“Our Granite City Works facility and employees…have suffered too long from the unending waves of unfairly traded steel products that have flooded U.S. markets,” U.S. Steel Chief Executive David Burritt said. The company had idled the furnaces and laid off hundreds of workers in 2015 as a flood of cheap imports pushed down domestic prices.

    U.S. Steel shares rose 2.6% Wednesday to $45.69, making for a 28% increase in the past 12 months.

    American steel and aluminum makers could still lose out to foreign competitors if they can’t make enough metal to meet demand, even at higher prices. Producers have struggled for years to compete with foreign mills, particularly in China, that ramped up production at lower prices.

    New tariffs on foreign steel and aluminum of 25% and 10%, respectively, proposed by Mr. Trump last Thursday could give U.S. producers the price advantage they have lobbied for in recent years. But shortages of domestic steel, coupled with rapidly rising prices, could attract imports to the market even with tariffs.

    Critics say the tariffs will damage relationships with Canadian and European allies, slow economic growth and harm American metal-consuming industries. The president and his aides have said such tariffs, including those already imposed on solar panels and washing machines, are designed to give plants in the U.S. more opportunities to expand production and employment. The White House said Wednesday Mr. Trump would sign a proclamation by the “end of the week.”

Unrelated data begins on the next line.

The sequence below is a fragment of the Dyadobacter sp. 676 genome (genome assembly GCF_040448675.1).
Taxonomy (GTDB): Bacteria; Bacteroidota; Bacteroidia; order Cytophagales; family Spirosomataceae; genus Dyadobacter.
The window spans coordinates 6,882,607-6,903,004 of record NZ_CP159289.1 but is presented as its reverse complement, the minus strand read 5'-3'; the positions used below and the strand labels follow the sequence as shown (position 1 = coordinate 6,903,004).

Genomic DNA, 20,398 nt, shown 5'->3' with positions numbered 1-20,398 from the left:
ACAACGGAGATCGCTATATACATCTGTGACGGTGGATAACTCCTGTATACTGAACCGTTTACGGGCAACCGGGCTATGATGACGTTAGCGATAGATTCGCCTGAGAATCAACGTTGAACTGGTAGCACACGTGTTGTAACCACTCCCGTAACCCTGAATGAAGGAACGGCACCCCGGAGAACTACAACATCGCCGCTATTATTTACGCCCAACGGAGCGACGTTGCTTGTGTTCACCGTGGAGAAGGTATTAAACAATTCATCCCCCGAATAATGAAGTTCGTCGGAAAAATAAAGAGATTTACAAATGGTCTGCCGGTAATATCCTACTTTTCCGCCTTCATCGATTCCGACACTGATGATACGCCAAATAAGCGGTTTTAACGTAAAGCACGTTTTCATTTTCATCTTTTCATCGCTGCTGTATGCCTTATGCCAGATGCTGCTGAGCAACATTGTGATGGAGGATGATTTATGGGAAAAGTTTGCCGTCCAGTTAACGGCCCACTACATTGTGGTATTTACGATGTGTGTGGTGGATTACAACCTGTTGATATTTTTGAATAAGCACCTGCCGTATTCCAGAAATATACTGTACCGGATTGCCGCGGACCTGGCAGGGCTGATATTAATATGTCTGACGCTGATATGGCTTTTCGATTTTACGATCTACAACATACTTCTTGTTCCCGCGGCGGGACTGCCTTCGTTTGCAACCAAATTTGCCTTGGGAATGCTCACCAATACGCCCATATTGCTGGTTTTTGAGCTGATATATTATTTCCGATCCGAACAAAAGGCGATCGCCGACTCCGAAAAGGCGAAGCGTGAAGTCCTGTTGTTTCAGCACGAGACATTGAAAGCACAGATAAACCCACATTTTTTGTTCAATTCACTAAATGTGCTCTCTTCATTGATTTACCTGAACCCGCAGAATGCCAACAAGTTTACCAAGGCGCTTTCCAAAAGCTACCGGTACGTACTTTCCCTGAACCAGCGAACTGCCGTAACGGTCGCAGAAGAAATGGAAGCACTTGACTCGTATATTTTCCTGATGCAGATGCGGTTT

Producers have “been given the keys to the city, and now they’ve got to do something with it,” said Curt Woodworth, a metals analyst for Credit Suisse.

    Annual U.S. raw steel production has hovered around 80 million tons since the financial crisis, roughly half of the industry’s peak output in the 1970s. Aluminum production last year fell to 741,000 tons, less than a third of what was smelted in the country a decade earlier. Aluminum imports in that time surged 60%.

    Steel and aluminum prices have risen recently on higher domestic demand and piecemeal tariffs against producers in other countries including China, as well as on Mr. Trump’s support for broader tariffs. Spot-market sheet-steel prices have risen more about 37% since October to about $810 a ton, according to industry surveys. The premium that U.S. customers pay for aluminum deliveries has also increased.

    As a result, some companies were planning to expand U.S. production even before Mr. Trump’s new tariff plans. Alcoa Corp. AA 1.89% plans to reopen part of an idle smelter in southern Indiana this spring. Luxembourg-based Tenaris SA TS -0.23% opened a mill near Houston late last year to make pipe for natural-gas and oil fracking wells. Startup Big River Stee l LLC, in Osceola, Ark., accelerated production in 2017 at one of the largest sheet mills to be built in the U.S. in years.